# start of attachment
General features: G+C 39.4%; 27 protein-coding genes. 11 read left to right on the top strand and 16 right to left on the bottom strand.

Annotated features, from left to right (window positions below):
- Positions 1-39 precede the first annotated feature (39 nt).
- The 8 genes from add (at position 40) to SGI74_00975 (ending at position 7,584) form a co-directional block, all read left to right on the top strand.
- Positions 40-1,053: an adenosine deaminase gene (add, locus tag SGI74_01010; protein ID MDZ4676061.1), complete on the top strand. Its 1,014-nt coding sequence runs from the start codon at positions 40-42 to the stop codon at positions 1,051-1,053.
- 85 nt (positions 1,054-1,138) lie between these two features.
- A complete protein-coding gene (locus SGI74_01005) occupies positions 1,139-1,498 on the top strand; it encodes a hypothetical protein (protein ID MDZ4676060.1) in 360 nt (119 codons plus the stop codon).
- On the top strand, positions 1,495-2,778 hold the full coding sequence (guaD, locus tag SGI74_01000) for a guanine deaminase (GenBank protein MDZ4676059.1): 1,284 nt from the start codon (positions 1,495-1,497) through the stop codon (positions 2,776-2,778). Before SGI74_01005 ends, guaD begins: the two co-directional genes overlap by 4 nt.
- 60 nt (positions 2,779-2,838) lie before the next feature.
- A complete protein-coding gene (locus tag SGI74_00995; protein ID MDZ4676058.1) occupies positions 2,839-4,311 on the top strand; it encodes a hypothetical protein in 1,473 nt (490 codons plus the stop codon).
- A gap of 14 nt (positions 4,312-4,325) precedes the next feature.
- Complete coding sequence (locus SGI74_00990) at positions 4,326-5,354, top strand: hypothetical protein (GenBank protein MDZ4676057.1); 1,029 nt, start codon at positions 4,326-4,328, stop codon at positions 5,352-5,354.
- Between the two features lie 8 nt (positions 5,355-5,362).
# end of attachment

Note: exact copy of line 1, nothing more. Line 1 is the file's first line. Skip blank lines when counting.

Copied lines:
General features: G+C 39.4%; 27 protein-coding genes. 11 read left to right on the top strand and 16 right to left on the bottom strand.